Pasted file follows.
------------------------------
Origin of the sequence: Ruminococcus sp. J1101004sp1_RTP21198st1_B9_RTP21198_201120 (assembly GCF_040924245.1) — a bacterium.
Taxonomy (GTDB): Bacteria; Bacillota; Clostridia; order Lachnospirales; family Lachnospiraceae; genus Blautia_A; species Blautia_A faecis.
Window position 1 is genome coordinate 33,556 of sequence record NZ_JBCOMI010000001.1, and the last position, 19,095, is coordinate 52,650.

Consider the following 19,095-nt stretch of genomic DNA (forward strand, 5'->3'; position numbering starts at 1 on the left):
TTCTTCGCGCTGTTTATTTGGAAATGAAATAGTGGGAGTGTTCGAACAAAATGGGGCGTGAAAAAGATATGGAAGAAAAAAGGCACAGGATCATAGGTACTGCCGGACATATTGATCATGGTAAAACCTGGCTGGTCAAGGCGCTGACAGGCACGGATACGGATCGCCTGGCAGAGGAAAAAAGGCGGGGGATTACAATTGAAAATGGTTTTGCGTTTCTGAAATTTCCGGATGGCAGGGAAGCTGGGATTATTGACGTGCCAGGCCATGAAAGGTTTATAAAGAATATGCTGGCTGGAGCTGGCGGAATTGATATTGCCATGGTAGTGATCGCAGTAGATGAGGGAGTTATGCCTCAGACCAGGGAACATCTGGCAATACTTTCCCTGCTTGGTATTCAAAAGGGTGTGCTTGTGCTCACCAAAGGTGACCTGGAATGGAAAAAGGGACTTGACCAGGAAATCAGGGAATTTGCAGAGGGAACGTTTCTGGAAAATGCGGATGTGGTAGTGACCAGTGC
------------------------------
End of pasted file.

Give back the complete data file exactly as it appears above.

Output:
Origin of the sequence: Ruminococcus sp. J1101004sp1_RTP21198st1_B9_RTP21198_201120 (assembly GCF_040924245.1) — a bacterium.
Taxonomy (GTDB): Bacteria; Bacillota; Clostridia; order Lachnospirales; family Lachnospiraceae; genus Blautia_A; species Blautia_A faecis.
Window position 1 is genome coordinate 33,556 of sequence record NZ_JBCOMI010000001.1, and the last position, 19,095, is coordinate 52,650.

Consider the following 19,095-nt stretch of genomic DNA (forward strand, 5'->3'; position numbering starts at 1 on the left):
TTCTTCGCGCTGTTTATTTGGAAATGAAATAGTGGGAGTGTTCGAACAAAATGGGGCGTGAAAAAGATATGGAAGAAAAAAGGCACAGGATCATAGGTACTGCCGGACATATTGATCATGGTAAAACCTGGCTGGTCAAGGCGCTGACAGGCACGGATACGGATCGCCTGGCAGAGGAAAAAAGGCGGGGGATTACAATTGAAAATGGTTTTGCGTTTCTGAAATTTCCGGATGGCAGGGAAGCTGGGATTATTGACGTGCCAGGCCATGAAAGGTTTATAAAGAATATGCTGGCTGGAGCTGGCGGAATTGATATTGCCATGGTAGTGATCGCAGTAGATGAGGGAGTTATGCCTCAGACCAGGGAACATCTGGCAATACTTTCCCTGCTTGGTATTCAAAAGGGTGTGCTTGTGCTCACCAAAGGTGACCTGGAATGGAAAAAGGGACTTGACCAGGAAATCAGGGAATTTGCAGAGGGAACGTTTCTGGAAAATGCGGATGTGGTAGTGACCAGTGC